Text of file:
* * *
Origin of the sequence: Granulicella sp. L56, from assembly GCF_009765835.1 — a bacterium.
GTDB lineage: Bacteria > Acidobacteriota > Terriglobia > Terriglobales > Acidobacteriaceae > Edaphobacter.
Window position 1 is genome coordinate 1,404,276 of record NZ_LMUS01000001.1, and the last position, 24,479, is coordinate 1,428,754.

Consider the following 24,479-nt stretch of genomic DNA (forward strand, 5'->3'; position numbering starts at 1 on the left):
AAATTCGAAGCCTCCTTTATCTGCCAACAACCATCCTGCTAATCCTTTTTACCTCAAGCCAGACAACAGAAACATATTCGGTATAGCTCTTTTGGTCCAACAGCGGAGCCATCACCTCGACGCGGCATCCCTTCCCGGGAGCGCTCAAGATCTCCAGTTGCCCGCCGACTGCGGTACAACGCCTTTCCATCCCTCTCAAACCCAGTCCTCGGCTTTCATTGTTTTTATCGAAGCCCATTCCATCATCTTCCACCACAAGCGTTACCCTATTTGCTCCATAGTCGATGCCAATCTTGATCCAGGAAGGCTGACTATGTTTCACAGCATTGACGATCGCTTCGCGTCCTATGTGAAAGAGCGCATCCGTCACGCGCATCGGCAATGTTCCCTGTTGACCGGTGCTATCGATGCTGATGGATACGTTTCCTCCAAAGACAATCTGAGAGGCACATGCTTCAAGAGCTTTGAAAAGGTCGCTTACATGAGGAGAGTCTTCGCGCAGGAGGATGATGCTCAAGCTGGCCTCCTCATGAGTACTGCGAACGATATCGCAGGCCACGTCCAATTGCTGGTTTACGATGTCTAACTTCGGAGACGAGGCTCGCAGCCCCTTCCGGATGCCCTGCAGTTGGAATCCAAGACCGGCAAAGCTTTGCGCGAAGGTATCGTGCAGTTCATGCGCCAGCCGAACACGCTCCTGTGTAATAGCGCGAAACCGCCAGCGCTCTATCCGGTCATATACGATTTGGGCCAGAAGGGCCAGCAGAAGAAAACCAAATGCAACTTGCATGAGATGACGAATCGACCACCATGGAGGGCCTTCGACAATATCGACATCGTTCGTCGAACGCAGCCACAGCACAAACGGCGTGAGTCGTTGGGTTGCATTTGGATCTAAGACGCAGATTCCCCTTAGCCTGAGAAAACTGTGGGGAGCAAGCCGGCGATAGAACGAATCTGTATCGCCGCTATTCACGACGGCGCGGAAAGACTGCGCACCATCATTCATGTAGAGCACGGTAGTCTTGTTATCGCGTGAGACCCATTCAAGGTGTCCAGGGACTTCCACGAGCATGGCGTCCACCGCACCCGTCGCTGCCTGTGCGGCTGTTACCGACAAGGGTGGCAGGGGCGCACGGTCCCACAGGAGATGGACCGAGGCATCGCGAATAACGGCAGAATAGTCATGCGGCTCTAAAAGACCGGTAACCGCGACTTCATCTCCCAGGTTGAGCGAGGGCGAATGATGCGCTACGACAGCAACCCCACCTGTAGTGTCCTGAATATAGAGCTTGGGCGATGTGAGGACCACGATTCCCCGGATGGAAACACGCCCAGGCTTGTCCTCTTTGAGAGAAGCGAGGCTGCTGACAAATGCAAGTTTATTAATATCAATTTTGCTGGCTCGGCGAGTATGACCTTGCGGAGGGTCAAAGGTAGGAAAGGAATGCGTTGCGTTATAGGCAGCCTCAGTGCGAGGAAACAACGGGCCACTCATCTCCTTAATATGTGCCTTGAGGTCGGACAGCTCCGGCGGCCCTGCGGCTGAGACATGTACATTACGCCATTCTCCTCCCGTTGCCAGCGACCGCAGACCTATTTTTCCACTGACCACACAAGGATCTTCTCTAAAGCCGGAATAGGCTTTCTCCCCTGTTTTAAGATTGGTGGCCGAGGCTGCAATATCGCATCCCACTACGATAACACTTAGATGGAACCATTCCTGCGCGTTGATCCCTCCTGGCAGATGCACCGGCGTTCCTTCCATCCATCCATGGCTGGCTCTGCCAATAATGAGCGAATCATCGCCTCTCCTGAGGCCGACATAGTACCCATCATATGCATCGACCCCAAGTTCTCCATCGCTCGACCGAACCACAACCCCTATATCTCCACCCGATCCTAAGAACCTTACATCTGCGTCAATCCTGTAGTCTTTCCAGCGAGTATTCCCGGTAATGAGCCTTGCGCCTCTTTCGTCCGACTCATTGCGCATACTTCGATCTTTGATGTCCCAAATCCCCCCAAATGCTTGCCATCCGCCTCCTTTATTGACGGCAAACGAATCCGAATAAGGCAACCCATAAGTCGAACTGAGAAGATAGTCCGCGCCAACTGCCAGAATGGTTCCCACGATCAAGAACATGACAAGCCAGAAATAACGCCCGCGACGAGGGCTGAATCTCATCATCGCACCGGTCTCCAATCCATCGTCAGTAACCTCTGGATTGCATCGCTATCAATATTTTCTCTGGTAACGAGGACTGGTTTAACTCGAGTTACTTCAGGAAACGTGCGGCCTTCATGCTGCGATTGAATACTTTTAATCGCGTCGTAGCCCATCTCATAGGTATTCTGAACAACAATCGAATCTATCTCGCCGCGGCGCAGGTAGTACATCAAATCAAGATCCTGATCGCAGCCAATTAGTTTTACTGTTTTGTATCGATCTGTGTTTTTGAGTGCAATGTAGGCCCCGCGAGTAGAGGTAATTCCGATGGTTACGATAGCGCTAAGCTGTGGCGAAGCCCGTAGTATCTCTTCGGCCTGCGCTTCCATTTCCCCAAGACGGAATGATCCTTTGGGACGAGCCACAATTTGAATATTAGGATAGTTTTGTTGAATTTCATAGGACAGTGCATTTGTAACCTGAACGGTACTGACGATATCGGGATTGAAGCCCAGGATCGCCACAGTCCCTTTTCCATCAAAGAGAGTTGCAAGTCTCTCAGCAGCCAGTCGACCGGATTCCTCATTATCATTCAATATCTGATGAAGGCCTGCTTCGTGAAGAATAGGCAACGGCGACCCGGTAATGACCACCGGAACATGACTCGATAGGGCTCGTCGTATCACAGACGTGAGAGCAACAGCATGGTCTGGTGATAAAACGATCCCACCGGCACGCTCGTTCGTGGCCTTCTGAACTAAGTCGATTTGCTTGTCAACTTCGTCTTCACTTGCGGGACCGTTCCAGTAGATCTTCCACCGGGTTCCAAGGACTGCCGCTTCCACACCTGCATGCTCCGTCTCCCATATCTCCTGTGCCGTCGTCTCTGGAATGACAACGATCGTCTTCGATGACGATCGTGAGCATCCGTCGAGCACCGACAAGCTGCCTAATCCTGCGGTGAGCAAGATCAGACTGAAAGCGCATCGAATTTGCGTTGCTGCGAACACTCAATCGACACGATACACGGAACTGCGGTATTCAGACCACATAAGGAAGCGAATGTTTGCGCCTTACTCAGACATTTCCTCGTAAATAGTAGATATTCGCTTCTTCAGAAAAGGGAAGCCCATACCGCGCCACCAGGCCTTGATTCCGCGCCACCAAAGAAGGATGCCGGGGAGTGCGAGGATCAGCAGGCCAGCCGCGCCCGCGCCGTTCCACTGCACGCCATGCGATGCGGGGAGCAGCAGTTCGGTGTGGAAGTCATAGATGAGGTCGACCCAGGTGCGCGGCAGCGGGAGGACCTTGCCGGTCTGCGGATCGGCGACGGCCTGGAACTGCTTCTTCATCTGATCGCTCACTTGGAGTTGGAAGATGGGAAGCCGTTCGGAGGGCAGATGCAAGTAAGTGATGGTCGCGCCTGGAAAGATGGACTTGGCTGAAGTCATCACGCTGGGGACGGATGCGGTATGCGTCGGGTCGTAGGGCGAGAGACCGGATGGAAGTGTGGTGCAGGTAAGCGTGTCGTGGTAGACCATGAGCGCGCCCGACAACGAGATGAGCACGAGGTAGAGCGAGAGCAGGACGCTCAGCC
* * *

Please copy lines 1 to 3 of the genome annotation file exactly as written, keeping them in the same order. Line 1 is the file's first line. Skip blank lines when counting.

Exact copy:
Origin of the sequence: Granulicella sp. L56, from assembly GCF_009765835.1 — a bacterium.
GTDB lineage: Bacteria > Acidobacteriota > Terriglobia > Terriglobales > Acidobacteriaceae > Edaphobacter.
Window position 1 is genome coordinate 1,404,276 of record NZ_LMUS01000001.1, and the last position, 24,479, is coordinate 1,428,754.